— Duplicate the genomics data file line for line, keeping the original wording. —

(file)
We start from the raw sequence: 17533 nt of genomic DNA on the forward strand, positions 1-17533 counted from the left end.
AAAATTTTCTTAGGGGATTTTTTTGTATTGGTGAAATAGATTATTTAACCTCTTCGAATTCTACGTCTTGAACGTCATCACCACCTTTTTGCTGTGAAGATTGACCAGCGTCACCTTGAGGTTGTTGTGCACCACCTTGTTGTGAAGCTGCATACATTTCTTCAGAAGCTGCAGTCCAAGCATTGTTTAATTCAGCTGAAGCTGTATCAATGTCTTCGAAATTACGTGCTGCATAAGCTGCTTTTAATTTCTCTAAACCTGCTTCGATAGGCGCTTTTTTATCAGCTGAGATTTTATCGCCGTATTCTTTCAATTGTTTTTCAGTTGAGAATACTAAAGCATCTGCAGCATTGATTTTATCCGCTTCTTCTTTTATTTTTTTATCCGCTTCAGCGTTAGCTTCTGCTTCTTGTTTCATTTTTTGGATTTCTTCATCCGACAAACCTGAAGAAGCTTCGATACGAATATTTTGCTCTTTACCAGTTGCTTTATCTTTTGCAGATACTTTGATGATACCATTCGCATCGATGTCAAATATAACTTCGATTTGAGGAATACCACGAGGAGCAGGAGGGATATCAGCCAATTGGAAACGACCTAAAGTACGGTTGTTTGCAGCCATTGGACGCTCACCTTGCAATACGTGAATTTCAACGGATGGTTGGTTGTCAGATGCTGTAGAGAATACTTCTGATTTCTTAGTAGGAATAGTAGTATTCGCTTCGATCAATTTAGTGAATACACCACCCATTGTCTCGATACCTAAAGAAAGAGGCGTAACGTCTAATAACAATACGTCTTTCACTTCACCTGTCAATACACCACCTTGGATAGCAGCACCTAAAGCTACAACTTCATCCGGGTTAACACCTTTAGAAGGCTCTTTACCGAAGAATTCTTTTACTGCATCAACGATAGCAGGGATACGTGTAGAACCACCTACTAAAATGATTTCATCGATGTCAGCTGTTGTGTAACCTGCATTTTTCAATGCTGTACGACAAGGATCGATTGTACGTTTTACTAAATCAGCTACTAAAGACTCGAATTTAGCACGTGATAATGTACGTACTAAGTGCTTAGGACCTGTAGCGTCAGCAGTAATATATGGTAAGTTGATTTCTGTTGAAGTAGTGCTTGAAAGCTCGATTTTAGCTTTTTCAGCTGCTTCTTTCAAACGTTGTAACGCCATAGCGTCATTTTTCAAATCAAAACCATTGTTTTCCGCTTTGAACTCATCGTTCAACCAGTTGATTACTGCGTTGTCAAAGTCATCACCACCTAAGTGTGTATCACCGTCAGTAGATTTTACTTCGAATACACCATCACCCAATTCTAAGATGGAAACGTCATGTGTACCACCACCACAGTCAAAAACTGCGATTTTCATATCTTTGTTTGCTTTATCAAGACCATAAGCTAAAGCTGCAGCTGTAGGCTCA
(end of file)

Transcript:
We start from the raw sequence: 17533 nt of genomic DNA on the forward strand, positions 1-17533 counted from the left end.
AAAATTTTCTTAGGGGATTTTTTTGTATTGGTGAAATAGATTATTTAACCTCTTCGAATTCTACGTCTTGAACGTCATCACCACCTTTTTGCTGTGAAGATTGACCAGCGTCACCTTGAGGTTGTTGTGCACCACCTTGTTGTGAAGCTGCATACATTTCTTCAGAAGCTGCAGTCCAAGCATTGTTTAATTCAGCTGAAGCTGTATCAATGTCTTCGAAATTACGTGCTGCATAAGCTGCTTTTAATTTCTCTAAACCTGCTTCGATAGGCGCTTTTTTATCAGCTGAGATTTTATCGCCGTATTCTTTCAATTGTTTTTCAGTTGAGAATACTAAAGCATCTGCAGCATTGATTTTATCCGCTTCTTCTTTTATTTTTTTATCCGCTTCAGCGTTAGCTTCTGCTTCTTGTTTCATTTTTTGGATTTCTTCATCCGACAAACCTGAAGAAGCTTCGATACGAATATTTTGCTCTTTACCAGTTGCTTTATCTTTTGCAGATACTTTGATGATACCATTCGCATCGATGTCAAATATAACTTCGATTTGAGGAATACCACGAGGAGCAGGAGGGATATCAGCCAATTGGAAACGACCTAAAGTACGGTTGTTTGCAGCCATTGGACGCTCACCTTGCAATACGTGAATTTCAACGGATGGTTGGTTGTCAGATGCTGTAGAGAATACTTCTGATTTCTTAGTAGGAATAGTAGTATTCGCTTCGATCAATTTAGTGAATACACCACCCATTGTCTCGATACCTAAAGAAAGAGGCGTAACGTCTAATAACAATACGTCTTTCACTTCACCTGTCAATACACCACCTTGGATAGCAGCACCTAAAGCTACAACTTCATCCGGGTTAACACCTTTAGAAGGCTCTTTACCGAAGAATTCTTTTACTGCATCAACGATAGCAGGGATACGTGTAGAACCACCTACTAAAATGATTTCATCGATGTCAGCTGTTGTGTAACCTGCATTTTTCAATGCTGTACGACAAGGATCGATTGTACGTTTTACTAAATCAGCTACTAAAGACTCGAATTTAGCACGTGATAATGTACGTACTAAGTGCTTAGGACCTGTAGCGTCAGCAGTAATATATGGTAAGTTGATTTCTGTTGAAGTAGTGCTTGAAAGCTCGATTTTAGCTTTTTCAGCTGCTTCTTTCAAACGTTGTAACGCCATAGCGTCATTTTTCAAATCAAAACCATTGTTTTCCGCTTTGAACTCATCGTTCAACCAGTTGATTACTGCGTTGTCAAAGTCATCACCACCTAAGTGTGTATCACCGTCAGTAGATTTTACTTCGAATACACCATCACCCAATTCTAAGATGGAAACGTCATGTGTACCACCACCACAGTCAAAAACTGCGATTTTCATATCTTTGTTTGCTTTATCAAGACCATAAGCTAAAGCTGCAGCTGTAGGCTCA